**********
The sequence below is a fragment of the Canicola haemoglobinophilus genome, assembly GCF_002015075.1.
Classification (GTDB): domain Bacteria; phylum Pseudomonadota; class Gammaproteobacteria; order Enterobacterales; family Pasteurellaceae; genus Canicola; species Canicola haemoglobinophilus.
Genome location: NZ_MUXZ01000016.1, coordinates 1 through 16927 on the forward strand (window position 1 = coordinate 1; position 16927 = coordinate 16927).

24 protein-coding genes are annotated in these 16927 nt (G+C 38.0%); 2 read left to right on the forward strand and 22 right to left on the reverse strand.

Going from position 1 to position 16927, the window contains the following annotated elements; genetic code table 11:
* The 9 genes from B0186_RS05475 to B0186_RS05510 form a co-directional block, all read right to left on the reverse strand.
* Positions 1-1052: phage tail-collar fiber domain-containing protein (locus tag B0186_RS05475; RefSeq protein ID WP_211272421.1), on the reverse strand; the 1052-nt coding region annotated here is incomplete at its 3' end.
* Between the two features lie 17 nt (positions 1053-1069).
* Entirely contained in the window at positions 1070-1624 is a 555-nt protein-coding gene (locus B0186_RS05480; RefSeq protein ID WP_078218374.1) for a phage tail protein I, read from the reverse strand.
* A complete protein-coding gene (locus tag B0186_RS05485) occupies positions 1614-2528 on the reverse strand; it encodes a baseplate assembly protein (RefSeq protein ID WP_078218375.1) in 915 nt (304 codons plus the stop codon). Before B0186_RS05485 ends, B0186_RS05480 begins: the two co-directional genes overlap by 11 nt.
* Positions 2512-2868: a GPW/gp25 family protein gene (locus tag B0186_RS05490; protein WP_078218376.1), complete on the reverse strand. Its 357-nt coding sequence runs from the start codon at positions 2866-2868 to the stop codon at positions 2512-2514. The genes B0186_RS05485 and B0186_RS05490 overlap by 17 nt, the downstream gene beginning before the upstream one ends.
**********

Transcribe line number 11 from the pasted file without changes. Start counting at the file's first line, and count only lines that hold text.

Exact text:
* Positions 2512-2868: a GPW/gp25 family protein gene (locus tag B0186_RS05490; protein WP_078218376.1), complete on the reverse strand. Its 357-nt coding sequence runs from the start codon at positions 2866-2868 to the stop codon at positions 2512-2514. The genes B0186_RS05485 and B0186_RS05490 overlap by 17 nt, the downstream gene beginning before the upstream one ends.